That’s right. I ate so much that I ran out of money.
After all, if a main dish costs £3-4, then how could you not order four more?
I’d ramble on for a little longer, but some of you *cough* Ting *cough* have said that my blog entries are waaay too long, so I’ll just talk a little bit about Bulgarian food in general, and tantalise you all with my food memories in pictorial form. After all, a picture is worth a thousand words.
From what I’ve gathered, Bulgarian food is incredibly diverse – amongst the many cuisines available, you’ll be able to find Greek, Turkish and Italian, which definitely makes for a lot of choice. We would be walking through a town and be able to buy kebab, pizza or even Subway whilst on the move; however, I wasn’t there for fast food, so we spent most of our meals in the restaurants.
Things I found common to most menus are: soups, salads and clay pots.
At the first restaurant that Ting took me to, nothing I ordered could compare with the epicness of the soup that she picked:
There is always a huge array of salads, much more than we’d get in England. It’s not as common to have leafy salads over there, as they just don’t really grow rocket or lettuce or anything fancy like that. Expect grilled peppers (yummy), tomatoes, cucumbers, onions, potatoes, olives…and occasionally, some leaves.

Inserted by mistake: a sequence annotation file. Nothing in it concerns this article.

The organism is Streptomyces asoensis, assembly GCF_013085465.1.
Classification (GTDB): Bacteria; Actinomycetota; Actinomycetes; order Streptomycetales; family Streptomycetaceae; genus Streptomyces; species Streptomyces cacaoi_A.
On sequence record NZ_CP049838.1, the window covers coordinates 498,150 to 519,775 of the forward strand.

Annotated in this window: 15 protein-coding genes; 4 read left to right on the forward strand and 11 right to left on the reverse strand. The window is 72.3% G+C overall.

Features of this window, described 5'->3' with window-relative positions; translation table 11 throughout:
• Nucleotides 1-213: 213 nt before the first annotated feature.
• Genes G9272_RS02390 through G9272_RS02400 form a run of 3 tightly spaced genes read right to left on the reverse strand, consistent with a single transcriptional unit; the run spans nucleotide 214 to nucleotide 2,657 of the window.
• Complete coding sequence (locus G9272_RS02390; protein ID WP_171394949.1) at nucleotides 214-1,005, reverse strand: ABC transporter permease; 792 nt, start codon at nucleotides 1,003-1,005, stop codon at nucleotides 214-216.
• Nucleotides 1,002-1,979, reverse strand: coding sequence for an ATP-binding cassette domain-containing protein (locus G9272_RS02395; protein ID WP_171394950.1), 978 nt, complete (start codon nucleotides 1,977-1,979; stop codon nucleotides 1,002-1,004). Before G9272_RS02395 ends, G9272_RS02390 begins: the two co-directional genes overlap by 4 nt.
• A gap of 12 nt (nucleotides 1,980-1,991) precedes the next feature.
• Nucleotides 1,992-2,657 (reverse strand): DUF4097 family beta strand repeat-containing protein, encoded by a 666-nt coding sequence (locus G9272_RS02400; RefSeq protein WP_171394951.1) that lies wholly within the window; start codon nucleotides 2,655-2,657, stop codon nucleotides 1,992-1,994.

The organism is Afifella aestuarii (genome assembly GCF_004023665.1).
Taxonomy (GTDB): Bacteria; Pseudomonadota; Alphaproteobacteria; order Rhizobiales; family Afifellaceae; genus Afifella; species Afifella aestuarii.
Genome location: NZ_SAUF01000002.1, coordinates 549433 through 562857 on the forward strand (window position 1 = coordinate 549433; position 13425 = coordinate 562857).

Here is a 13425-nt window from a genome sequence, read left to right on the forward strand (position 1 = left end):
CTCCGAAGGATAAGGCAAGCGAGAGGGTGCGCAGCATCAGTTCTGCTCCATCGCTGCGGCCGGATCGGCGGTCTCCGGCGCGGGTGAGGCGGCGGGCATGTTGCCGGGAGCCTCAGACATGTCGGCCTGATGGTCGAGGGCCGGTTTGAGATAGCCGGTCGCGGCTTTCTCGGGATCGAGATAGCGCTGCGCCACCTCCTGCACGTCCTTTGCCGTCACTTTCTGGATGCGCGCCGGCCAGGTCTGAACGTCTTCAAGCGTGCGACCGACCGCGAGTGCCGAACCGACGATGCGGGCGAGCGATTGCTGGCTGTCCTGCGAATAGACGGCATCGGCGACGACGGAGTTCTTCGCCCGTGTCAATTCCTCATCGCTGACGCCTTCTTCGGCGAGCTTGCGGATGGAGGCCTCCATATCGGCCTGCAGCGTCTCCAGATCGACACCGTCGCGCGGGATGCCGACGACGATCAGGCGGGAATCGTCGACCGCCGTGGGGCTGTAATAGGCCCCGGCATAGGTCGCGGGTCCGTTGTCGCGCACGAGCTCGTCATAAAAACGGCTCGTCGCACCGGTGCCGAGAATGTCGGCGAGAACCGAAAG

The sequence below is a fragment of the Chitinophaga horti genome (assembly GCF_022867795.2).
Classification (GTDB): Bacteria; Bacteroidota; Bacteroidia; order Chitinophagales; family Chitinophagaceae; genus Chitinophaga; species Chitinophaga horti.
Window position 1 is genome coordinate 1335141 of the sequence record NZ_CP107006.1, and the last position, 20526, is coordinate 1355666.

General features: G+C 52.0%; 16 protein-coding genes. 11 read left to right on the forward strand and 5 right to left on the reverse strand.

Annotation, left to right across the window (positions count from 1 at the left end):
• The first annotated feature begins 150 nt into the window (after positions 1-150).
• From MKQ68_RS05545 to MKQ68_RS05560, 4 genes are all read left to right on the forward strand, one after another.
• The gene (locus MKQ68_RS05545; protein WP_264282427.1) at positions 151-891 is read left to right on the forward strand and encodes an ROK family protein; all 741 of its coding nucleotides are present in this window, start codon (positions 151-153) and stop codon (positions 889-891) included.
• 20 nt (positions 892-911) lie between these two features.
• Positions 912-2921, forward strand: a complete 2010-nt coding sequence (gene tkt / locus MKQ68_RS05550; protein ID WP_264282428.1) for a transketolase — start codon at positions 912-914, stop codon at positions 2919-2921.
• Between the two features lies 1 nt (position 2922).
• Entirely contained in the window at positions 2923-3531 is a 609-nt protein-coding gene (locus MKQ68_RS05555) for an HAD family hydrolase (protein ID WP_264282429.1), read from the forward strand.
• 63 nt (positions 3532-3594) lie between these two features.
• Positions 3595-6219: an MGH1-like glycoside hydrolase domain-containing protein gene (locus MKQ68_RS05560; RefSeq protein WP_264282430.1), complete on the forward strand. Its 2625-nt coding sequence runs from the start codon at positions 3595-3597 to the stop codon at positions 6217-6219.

A salad that I really grew to like is Shepherd’s Salad, which is a concoction of tomatoes, cucumber, onions, chillies, egg, ham and mushrooms:
Dishes that are typically Bulgarian include a selection of meats wrapped in bacon and topped with cheese (need to ask Ting what this is called); clay pots filled with chicken, chilli peppers, onions, mushrooms and tomato sauce; and various meats with short-grain rice. Cheese is very well loved over there - if you are not a cheese-lover then beware!
So much food! And yet we finished it all...
For dessert, yoghurt is a great speciality of Bulgaria. Yoghurt, you think? Like the stuff you get in pots? Yes, but better. Their natural yoghurt has got to be some of the best yoghurt I have ever tried. There was one restaurant in Koprivshitsa which served us a yoghurt so thick that it looked like ice cream. We had blueberries or strawberries with ours, and the combination was so good that no matter how full we were, we always made room for dessert! :)
Another dessert that we tried was pancakes, but that's more standard fare so not quite as exciting.
All in all, a wonderful culinary experience - I am definitely looking forward to trying to make some of the dishes that I tried!